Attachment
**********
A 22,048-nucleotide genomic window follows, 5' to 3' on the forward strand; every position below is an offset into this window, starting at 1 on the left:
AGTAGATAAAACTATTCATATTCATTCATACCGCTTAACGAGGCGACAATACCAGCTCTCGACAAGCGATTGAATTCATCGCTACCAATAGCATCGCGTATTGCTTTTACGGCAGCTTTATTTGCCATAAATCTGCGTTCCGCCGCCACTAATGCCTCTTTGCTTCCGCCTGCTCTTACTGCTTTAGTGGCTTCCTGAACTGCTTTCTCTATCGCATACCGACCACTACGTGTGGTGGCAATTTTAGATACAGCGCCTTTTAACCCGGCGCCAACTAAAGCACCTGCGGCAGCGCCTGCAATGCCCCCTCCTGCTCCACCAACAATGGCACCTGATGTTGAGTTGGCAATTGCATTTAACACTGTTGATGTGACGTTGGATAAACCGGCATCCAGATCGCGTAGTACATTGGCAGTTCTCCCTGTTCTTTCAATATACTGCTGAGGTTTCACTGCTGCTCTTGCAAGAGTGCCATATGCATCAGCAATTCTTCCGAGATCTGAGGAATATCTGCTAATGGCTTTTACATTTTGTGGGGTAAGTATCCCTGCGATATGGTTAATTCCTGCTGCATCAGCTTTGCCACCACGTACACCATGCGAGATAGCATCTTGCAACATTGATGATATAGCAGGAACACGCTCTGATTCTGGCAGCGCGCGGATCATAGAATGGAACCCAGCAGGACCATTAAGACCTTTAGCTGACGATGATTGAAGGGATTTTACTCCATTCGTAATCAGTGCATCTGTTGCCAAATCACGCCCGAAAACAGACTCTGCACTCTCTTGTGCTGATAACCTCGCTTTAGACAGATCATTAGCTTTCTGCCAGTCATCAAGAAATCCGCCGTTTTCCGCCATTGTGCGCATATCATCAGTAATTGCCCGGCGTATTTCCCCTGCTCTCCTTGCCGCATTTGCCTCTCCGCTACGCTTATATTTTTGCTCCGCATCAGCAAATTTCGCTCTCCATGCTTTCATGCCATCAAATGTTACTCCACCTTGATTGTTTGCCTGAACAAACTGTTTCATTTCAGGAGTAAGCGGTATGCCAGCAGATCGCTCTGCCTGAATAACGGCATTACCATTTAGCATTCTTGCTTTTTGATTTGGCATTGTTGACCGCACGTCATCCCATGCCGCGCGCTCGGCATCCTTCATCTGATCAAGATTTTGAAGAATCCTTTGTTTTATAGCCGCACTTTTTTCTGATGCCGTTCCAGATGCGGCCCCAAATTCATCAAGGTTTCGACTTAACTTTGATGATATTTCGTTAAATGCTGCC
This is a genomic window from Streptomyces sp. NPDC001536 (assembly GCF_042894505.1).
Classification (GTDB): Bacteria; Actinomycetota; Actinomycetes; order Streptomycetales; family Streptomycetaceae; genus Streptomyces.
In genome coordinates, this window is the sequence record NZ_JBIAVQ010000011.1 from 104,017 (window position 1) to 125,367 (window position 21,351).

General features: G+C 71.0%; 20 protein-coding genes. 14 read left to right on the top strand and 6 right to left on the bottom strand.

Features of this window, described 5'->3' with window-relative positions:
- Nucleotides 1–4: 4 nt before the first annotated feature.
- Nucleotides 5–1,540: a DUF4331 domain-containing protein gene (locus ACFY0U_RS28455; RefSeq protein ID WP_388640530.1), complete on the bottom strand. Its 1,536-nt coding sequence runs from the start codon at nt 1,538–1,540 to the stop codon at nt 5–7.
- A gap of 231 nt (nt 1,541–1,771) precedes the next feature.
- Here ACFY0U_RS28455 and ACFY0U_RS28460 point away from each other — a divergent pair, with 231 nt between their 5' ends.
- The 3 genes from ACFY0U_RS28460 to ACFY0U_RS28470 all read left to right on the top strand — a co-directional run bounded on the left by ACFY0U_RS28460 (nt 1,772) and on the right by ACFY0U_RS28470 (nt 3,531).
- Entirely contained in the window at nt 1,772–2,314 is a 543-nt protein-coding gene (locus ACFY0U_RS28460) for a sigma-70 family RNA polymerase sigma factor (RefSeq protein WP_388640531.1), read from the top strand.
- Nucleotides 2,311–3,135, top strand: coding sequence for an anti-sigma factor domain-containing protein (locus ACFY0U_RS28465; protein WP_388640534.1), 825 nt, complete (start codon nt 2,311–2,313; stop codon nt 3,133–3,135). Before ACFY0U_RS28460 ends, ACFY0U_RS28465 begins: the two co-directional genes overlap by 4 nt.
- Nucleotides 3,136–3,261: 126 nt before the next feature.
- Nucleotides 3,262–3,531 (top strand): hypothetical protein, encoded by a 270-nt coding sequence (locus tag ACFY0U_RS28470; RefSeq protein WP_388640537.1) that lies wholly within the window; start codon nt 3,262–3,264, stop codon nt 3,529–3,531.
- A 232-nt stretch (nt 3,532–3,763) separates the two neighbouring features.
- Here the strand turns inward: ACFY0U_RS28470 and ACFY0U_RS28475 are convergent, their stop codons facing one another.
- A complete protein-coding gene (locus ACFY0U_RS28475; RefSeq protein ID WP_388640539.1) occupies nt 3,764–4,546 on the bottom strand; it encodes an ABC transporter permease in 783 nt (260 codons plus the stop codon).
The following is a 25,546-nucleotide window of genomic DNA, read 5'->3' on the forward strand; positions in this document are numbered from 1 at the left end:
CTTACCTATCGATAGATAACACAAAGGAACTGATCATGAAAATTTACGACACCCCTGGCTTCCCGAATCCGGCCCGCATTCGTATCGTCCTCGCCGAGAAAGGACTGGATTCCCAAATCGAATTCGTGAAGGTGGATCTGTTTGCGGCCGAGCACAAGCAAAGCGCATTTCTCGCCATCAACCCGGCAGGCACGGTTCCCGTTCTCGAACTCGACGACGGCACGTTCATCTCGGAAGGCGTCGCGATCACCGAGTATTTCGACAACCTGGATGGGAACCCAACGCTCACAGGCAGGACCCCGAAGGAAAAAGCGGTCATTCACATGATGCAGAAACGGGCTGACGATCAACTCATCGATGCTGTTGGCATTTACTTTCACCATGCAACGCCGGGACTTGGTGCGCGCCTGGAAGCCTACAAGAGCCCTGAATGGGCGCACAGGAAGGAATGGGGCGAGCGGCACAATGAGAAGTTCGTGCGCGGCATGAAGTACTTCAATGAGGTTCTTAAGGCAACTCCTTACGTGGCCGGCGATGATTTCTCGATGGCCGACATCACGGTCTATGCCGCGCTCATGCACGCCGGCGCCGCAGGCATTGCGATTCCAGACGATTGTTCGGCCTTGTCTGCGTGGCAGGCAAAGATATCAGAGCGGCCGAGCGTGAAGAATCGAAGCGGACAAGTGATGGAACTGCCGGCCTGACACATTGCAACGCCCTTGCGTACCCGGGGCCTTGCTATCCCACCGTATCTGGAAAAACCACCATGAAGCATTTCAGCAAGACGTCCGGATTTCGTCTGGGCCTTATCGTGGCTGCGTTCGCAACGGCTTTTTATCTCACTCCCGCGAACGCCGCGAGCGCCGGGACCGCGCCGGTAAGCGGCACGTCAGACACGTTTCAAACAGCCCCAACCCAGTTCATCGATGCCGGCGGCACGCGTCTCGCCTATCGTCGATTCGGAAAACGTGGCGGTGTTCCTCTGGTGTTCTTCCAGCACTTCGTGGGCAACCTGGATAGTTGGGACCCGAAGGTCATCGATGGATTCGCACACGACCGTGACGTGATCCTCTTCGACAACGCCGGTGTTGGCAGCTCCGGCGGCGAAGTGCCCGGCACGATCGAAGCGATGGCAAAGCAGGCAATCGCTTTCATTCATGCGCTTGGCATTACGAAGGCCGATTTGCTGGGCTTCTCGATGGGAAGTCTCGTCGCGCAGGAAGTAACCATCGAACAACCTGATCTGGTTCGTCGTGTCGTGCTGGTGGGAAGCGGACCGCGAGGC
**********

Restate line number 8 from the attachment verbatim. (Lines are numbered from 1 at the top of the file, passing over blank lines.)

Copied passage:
- Nucleotides 1–4: 4 nt before the first annotated feature.